Single Spies is a 1988 double bill written by the English playwright Alan Bennett. It consists of An Englishman Abroad and A Question of Attribution, the former an adaptation of a television play the author had written for the BBC in 1983. Both plays depict members of the Cambridge spy ring and touch on their moral, political and aesthetic beliefs: the first shows Guy Burgess in exile in Moscow in 1958, seven years after absconding from Britain. The second focuses on Sir Anthony Blunt while he still holds high office in the Royal Household although known to the security services as a former Soviet agent.
|Written by||Alan Bennett|
|Place premiered||Lyttelton, National Theatre|
An Englishman AbroadEdit
The play is based on the true story of a chance meeting of the actress Coral Browne, with Guy Burgess, a member of the Cambridge spy ring, who worked for the Soviet Union while serving with MI6 and fled to exile in Moscow to avoid arrest in 1951. Browne was in Moscow in 1958 as a member of the Shakespeare Memorial Theatre Company playing Gertrude in Hamlet to Russian audiences. Her Hamlet, Michael Redgrave, had been at Cambridge with Burgess, who came to see him. Burgess also met Browne, who undertook to visit his London tailor on her return to order new suits for him. Bennett took this incident and dramatised it for television. Browne played her 25-years-younger self, and Alan Bates played Burgess. All the other characters, including Redgrave, were anonymised by Bennett.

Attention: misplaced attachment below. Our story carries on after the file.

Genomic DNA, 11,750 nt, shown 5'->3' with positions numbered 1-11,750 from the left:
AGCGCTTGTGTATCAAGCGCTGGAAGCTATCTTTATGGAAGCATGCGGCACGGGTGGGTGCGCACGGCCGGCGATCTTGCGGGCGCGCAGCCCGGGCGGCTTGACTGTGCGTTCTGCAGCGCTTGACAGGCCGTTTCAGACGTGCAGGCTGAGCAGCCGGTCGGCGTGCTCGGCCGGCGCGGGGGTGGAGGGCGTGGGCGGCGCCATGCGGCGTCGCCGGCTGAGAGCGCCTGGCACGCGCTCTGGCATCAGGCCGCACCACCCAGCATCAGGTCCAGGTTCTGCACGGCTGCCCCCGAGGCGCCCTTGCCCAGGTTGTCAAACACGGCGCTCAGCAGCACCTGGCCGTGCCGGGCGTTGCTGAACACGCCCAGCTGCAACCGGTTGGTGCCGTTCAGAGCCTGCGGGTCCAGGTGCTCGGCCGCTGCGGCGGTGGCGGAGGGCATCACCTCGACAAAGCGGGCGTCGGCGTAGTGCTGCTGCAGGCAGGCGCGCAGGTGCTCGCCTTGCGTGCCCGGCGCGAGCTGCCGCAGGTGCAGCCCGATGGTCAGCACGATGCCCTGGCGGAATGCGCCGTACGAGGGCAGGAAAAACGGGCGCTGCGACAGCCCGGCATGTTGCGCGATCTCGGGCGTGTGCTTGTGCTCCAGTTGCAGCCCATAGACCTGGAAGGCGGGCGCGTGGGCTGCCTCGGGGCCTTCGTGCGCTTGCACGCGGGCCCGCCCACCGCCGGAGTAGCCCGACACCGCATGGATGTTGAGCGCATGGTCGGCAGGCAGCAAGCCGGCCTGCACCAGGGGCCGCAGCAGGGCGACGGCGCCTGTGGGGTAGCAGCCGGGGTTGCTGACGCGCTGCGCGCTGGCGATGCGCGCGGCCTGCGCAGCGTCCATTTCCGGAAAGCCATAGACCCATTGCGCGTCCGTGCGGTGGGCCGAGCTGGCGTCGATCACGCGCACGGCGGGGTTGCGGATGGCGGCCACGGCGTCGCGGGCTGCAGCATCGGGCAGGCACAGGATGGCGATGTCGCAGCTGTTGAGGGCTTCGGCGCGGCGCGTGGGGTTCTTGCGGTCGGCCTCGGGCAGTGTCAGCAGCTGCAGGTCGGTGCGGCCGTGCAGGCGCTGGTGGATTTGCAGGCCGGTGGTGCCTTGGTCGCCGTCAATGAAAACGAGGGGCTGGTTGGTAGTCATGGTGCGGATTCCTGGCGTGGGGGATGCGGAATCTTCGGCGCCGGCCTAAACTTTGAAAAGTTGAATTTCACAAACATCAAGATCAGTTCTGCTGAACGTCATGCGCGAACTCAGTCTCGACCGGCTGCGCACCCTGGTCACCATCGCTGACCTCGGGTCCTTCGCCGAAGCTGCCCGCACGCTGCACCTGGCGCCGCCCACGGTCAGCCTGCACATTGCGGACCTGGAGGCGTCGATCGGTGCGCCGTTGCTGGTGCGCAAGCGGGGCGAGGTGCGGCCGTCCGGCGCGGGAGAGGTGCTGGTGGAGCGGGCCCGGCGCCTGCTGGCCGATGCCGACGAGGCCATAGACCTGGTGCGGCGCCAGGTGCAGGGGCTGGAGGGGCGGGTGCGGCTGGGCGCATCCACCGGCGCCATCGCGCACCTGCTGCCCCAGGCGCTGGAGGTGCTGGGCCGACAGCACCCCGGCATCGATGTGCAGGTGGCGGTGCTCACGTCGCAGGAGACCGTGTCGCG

The play was first broadcast on BBC Television on 29 November 1983 with the following cast:
The film was directed by John Schlesinger
- Source: BBC.
For the stage version Bennett substantially rewrote the script, cutting out many minor characters. At the National Theatre premiere on 1 December 1988 the cast was:
- Coral – Prunella Scales
- Burgess – Simon Callow
- Tolya – Paul Brightwell
- Tailor – Alan Bennett
- Shop Assistant – Edward Halsted
The play was directed by Bennett.
- Source: Playscript.
A Question of AttributionEdit
The second play is based on Anthony Blunt's role in the Cambridge Spy Ring and, as Surveyor of the Queen's Pictures, personal art adviser to Queen Elizabeth II. Bennett portrays his continuing interrogation by Chubb, an MI5 officer; his work researching and restoring art; and an unexpected meeting with the Queen while he and an assistant are rehanging paintings at Buckingham Palace. The Queen, though ostensibly discussing aesthetic matters with him, interrogates Blunt more probingly than the MI5 man has done. The play was lightly revised for a television version first shown on 20 October 1991. The casts of the stage and screen versions were:
|National Theatre, 1988||BBC Television, 1991|
|Blunt||Alan Bennett||James Fox|
|Restorer||David Terence||John Carter|
|Chubb||Simon Callow||David Calder|
|Phillips||Crispin Redman||Mark Payton|
|Colin||Brett Fancy||Jason Flemyng|
|The Queen ("HMQ" in the stage version)||Prunella Scales||Prunella Scales|
The plays were adapted for radio in 2006, with Brigit Forsyth as Coral and Simon Callow as Burgess in the first play, and Edward Petherbridge as Blunt and Prunella Scales as the Queen in the second.
References and sourcesEdit
- Cambridge Spies, a 2003 BBC TV play about the Cambridge Ring, and how Blunt came to be a Soviet agent.